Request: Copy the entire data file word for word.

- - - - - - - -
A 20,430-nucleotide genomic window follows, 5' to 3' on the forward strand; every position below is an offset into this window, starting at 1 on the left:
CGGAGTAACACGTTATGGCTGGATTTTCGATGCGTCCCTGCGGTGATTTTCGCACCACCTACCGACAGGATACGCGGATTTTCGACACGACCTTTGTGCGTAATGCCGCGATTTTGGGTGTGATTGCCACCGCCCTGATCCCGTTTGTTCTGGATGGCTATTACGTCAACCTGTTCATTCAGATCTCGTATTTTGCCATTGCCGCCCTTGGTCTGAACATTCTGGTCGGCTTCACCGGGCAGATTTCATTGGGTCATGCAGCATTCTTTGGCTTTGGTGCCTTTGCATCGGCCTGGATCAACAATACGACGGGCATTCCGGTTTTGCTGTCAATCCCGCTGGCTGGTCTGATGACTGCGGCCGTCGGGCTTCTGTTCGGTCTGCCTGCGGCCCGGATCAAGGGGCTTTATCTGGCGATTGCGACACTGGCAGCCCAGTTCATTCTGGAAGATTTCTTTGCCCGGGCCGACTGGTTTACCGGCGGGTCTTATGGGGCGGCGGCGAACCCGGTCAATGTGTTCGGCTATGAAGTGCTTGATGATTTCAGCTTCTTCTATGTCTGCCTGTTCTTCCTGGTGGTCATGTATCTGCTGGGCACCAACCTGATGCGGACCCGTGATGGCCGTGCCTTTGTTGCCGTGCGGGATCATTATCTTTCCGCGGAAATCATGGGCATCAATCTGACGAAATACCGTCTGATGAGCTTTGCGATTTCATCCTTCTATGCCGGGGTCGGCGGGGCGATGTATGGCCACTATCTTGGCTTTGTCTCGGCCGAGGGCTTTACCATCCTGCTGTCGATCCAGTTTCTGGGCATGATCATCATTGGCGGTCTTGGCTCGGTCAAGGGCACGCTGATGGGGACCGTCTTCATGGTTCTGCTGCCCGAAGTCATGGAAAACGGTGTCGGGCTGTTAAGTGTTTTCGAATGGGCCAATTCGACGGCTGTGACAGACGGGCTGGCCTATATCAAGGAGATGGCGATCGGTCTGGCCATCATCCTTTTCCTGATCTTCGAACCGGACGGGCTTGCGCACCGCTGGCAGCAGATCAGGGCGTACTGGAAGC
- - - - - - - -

A 20,430-nucleotide genomic window follows, 5' to 3' on the forward strand; every position below is an offset into this window, starting at 1 on the left:
CGGAGTAACACGTTATGGCTGGATTTTCGATGCGTCCCTGCGGTGATTTTCGCACCACCTACCGACAGGATACGCGGATTTTCGACACGACCTTTGTGCGTAATGCCGCGATTTTGGGTGTGATTGCCACCGCCCTGATCCCGTTTGTTCTGGATGGCTATTACGTCAACCTGTTCATTCAGATCTCGTATTTTGCCATTGCCGCCCTTGGTCTGAACATTCTGGTCGGCTTCACCGGGCAGATTTCATTGGGTCATGCAGCATTCTTTGGCTTTGGTGCCTTTGCATCGGCCTGGATCAACAATACGACGGGCATTCCGGTTTTGCTGTCAATCCCGCTGGCTGGTCTGATGACTGCGGCCGTCGGGCTTCTGTTCGGTCTGCCTGCGGCCCGGATCAAGGGGCTTTATCTGGCGATTGCGACACTGGCAGCCCAGTTCATTCTGGAAGATTTCTTTGCCCGGGCCGACTGGTTTACCGGCGGGTCTTATGGGGCGGCGGCGAACCCGGTCAATGTGTTCGGCTATGAAGTGCTTGATGATTTCAGCTTCTTCTATGTCTGCCTGTTCTTCCTGGTGGTCATGTATCTGCTGGGCACCAACCTGATGCGGACCCGTGATGGCCGTGCCTTTGTTGCCGTGCGGGATCATTATCTTTCCGCGGAAATCATGGGCATCAATCTGACGAAATACCGTCTGATGAGCTTTGCGATTTCATCCTTCTATGCCGGGGTCGGCGGGGCGATGTATGGCCACTATCTTGGCTTTGTCTCGGCCGAGGGCTTTACCATCCTGCTGTCGATCCAGTTTCTGGGCATGATCATCATTGGCGGTCTTGGCTCGGTCAAGGGCACGCTGATGGGGACCGTCTTCATGGTTCTGCTGCCCGAAGTCATGGAAAACGGTGTCGGGCTGTTAAGTGTTTTCGAATGGGCCAATTCGACGGCTGTGACAGACGGGCTGGCCTATATCAAGGAGATGGCGATCGGTCTGGCCATCATCCTTTTCCTGATCTTCGAACCGGACGGGCTTGCGCACCGCTGGCAGCAGATCAGGGCGTACTGGAAGC